New guy Madison Cawthorn, whose preexisting dishonesty, like Trump’s, first time around, didn’t keep him from being elected, warned that the next step from bringing vaccinations to homes is coming for your guns and Bibles. This is a party bereft of ideas. Not to mention morality. It’s no exaggeration: they delight in death in order to “stick it to the libs.” 

It’s even worse than that. They cheered for ending every pro-life program our government provides. This, the party of “pro-life,” which they wave like Trump flags, shout it louder than “lock her up.” Their pretense that they’re protectors of life ends when it’s those no longer enwombed. Excepting the already wealthy.

Attendees were also treated to a 7-point plan to restore Trump to office, immediately. Among others, it included getting the Congressional Black Caucus to switch to the party that would like them never to vote; that welcomed racist Proud Boys and Three-percenters to their ghoulish gathering. Cogent.

This berserk zeitgeist is who and what they’ve become. How they got there is a complicated story, the result of decades of deliberate disinformation meant to endumb and divide. The why, though, is simple.   

Okay. Stop. This is pretty bad writing, right? Hyperbolic. Purple. I admit it. The thing is, the continuing rise of Trumpism is making me increasingly incoherent. And perpetually depressed. Seeing America crumble before my eyes; witnessing one so-called conservative after another, people so far beyond redemption, so demonstrably against everything for which America once stood, get up and spew their reality-averse vitriol to a cheering crowd, is becoming psychically intolerable. And it shows.

I’ve tried to tell myself, well, these are just the lunatic fringe. But they’re not. Trumpism – by which I mean making lies central to the message, absent anything positive but full of voter suppression, science denial, and selfishness – is now the uncontested mainstream of today’s Republicanism.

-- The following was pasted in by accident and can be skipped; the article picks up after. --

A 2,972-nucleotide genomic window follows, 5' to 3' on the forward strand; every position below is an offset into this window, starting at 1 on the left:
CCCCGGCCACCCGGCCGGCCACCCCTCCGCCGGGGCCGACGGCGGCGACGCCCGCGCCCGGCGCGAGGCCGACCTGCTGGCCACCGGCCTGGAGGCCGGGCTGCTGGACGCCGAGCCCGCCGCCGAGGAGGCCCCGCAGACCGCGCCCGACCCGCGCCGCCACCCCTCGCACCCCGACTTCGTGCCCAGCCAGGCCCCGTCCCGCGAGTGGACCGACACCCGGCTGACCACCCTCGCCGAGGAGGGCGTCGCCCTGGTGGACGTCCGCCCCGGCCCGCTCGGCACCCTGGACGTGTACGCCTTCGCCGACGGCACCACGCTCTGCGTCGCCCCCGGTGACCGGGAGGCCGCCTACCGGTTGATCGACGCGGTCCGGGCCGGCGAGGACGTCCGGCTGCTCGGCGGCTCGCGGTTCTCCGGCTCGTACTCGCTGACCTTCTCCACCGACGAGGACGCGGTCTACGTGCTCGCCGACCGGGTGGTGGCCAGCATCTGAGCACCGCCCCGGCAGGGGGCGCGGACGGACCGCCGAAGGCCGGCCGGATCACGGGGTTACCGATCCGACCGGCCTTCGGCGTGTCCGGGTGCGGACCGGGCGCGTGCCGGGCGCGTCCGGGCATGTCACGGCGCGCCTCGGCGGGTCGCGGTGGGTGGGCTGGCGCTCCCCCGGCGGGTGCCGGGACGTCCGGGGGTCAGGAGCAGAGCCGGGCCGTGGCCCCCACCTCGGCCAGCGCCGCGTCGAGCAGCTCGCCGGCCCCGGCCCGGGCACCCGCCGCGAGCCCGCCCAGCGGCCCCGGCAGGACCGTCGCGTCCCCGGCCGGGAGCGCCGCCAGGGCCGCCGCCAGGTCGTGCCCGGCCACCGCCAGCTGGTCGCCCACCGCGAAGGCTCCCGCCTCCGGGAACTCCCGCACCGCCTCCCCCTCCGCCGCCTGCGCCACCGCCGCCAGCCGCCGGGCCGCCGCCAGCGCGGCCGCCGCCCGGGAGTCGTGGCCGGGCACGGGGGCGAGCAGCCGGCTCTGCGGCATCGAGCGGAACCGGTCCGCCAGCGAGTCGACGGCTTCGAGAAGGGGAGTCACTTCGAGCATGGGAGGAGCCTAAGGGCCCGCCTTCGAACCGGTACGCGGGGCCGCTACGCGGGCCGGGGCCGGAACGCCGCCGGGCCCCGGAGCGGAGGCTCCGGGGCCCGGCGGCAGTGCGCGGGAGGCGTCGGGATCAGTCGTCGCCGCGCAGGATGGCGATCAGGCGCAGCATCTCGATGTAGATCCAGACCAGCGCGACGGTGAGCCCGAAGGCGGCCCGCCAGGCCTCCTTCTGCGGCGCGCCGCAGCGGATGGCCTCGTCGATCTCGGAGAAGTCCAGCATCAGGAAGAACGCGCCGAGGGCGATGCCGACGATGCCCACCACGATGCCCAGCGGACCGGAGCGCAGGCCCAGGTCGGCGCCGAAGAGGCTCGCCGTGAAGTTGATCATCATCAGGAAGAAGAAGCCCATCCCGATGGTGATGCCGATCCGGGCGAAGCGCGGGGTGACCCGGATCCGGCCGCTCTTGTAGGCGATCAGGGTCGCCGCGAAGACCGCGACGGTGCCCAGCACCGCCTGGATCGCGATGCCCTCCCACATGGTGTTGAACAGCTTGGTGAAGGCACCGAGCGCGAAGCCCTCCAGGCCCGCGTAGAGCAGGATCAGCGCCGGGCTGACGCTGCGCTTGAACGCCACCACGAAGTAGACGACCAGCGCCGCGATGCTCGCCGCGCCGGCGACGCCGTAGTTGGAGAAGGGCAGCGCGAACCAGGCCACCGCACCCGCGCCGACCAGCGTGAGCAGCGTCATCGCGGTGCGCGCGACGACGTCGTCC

Commanded by the most dishonest, divisive, and delusional “president” this country has seen, whom they can only have elected not in spite of but because of those attributes, they’re culling any member who stood for democracy in the aftermath of the most scrutinized and confirmed election, ever.

And, while feigning outrage at so-called “cancel culture,” they’re systematically canceling the history of America: from learning why we amended flawed founding documents to acknowledging what happened on January 6, and what caused it.

Lacking a positive agenda, they’re counting on riding a hyped-up, cynically-created culture war to victory. Said Jim Banks, R-Indiana, the “backlash against Critical Race Theory is real … We are in a culture war … we are winning.” 

Till now, America had tended to improve itself by acknowledging and repairing its flaws; so what Republicans are doing is worse than Stalinism. Stalin did his gaslighting without Fox “news” and Rush-like radio talkers. And CPAC.